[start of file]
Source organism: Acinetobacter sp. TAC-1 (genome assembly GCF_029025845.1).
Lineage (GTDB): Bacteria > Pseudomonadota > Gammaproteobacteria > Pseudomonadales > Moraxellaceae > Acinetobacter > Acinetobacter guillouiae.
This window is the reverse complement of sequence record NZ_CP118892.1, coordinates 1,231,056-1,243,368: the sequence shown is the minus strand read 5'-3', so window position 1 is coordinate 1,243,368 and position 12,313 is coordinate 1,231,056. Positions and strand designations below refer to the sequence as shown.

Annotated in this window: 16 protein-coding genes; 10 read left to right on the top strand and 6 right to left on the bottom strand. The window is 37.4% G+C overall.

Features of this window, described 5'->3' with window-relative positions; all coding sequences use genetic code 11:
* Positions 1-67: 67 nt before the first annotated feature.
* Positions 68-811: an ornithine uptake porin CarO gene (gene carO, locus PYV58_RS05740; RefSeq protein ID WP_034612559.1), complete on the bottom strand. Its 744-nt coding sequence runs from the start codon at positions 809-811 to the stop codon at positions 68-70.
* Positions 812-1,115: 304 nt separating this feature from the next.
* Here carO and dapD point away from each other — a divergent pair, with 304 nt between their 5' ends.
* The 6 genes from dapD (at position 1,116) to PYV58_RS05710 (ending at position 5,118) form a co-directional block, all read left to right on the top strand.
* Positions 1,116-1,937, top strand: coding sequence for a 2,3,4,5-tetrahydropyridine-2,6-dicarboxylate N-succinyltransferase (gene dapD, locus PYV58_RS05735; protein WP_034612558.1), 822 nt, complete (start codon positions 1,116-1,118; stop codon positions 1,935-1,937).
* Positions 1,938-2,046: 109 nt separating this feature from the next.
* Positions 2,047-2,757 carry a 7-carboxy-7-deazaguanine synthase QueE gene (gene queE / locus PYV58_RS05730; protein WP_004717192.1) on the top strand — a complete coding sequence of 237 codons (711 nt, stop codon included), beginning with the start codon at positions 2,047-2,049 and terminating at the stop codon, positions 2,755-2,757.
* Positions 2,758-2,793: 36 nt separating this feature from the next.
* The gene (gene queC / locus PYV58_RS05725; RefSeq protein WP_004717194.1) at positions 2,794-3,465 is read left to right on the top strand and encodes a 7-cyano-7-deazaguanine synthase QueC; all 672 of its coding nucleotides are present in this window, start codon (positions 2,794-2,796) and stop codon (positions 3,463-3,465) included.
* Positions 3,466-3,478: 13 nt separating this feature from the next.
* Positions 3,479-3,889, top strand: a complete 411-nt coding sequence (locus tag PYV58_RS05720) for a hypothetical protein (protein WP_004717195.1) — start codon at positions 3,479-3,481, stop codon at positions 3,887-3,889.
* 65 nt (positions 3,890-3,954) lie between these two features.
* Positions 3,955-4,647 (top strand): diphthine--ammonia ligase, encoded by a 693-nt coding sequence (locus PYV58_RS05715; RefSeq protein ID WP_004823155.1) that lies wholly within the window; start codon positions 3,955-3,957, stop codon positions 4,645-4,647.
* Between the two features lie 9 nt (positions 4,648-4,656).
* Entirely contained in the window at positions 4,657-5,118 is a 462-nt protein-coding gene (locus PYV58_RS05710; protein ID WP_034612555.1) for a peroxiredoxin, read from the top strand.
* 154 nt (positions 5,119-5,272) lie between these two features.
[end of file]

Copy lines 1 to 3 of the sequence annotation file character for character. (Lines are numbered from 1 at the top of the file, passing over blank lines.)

Source organism: Acinetobacter sp. TAC-1 (genome assembly GCF_029025845.1).
Lineage (GTDB): Bacteria > Pseudomonadota > Gammaproteobacteria > Pseudomonadales > Moraxellaceae > Acinetobacter > Acinetobacter guillouiae.
This window is the reverse complement of sequence record NZ_CP118892.1, coordinates 1,231,056-1,243,368: the sequence shown is the minus strand read 5'-3', so window position 1 is coordinate 1,243,368 and position 12,313 is coordinate 1,231,056. Positions and strand designations below refer to the sequence as shown.